40. 3.2 Dotted decimal notation • Class A, B and C all break between prefix and suffix on byte boundary • Dotted decimal notation is a convention for representing 32-bit internet addresses in decimal • Convert each byte of address into decimal; display separated by periods (``dots'') 1: Introduction

  41. 3.2 IP Address classes at a glance • Class A, B and C are primary classes • Used for ordinary host addressing • Class D is used for multicast, a limited form of broadcast • Class E is reserved 1: Introduction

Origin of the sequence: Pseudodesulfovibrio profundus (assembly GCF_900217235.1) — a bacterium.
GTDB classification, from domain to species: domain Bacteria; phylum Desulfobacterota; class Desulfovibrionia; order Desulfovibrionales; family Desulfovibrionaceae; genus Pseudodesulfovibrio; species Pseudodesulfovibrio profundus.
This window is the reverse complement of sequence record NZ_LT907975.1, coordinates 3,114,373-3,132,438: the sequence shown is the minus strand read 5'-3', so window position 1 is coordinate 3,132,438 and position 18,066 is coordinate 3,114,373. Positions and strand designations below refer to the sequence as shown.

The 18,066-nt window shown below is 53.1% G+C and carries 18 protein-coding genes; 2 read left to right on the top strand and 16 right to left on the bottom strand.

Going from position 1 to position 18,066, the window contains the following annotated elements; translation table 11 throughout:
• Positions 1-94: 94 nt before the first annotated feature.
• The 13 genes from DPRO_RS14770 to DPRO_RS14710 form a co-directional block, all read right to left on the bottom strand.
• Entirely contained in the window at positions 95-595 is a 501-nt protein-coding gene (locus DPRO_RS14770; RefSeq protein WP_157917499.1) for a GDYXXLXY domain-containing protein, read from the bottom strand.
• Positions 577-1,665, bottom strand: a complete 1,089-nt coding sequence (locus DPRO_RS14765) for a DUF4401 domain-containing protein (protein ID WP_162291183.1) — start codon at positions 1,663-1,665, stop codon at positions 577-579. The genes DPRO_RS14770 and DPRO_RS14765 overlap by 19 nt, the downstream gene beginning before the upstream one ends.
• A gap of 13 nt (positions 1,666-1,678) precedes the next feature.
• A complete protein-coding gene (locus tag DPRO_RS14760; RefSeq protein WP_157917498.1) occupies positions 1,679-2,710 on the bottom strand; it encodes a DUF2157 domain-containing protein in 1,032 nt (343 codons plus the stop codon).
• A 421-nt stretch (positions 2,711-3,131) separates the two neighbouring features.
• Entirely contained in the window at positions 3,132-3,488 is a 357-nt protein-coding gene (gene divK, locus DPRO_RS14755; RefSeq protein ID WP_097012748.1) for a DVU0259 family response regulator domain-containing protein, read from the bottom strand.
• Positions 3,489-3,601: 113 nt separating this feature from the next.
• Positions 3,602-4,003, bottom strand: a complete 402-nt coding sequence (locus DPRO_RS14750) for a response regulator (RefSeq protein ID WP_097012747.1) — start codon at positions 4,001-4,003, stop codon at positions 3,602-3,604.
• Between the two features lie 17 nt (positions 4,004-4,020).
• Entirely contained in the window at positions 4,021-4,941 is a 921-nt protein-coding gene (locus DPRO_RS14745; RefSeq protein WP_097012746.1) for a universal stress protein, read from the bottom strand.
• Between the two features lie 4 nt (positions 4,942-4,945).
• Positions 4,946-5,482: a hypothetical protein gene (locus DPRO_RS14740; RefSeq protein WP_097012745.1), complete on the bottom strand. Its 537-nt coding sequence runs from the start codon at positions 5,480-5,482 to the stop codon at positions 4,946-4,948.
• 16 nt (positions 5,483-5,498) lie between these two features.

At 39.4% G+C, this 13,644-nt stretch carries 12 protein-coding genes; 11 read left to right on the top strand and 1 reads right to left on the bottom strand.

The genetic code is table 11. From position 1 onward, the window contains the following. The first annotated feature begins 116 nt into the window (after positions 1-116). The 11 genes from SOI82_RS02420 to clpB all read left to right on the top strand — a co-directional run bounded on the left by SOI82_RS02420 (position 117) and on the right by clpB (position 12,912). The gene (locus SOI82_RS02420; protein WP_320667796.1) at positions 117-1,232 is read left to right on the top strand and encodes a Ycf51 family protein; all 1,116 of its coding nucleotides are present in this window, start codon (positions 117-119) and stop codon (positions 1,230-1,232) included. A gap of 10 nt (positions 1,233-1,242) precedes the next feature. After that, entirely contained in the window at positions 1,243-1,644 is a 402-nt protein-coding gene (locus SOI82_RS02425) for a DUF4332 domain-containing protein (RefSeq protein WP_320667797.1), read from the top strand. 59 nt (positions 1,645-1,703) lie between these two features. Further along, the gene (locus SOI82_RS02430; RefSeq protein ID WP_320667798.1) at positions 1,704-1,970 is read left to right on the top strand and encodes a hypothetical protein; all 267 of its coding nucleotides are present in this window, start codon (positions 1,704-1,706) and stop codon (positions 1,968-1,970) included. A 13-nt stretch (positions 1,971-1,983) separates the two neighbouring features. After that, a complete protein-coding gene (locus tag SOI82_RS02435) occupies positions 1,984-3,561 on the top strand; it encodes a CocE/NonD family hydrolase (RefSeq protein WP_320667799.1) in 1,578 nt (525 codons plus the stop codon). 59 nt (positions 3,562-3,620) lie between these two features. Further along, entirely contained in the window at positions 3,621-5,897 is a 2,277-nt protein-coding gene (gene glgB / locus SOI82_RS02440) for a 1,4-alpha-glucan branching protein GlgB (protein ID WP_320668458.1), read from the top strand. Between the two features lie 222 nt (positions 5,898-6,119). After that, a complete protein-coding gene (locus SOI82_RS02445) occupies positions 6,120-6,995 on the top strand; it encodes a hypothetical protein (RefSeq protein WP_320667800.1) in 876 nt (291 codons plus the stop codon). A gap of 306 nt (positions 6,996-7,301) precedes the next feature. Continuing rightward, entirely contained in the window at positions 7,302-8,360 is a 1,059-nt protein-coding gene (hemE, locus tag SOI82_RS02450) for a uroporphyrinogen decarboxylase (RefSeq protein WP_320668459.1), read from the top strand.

42. 3.2. Internet Addressing: An Example 1: Introduction

  43. Further Reading • Chapters 13, 14, 15, & 16 of the textbook. • Note: This lecture is designed with the objective of providing an introduction tothe architecture of the Internet and communicating over the internet. • Details of these topics are beyond the scope of this course and will NOT be taught or discussed. Students who wish to invest more time on studying more details for these topics are referred to: • Forouzan Chapter 2. • Doug Comer, Computer Networks & Internetswith Internet Applications, chapter 17, 18, 20 & 24 • Details of protocol layering will be covered in IEG3310 1: Introduction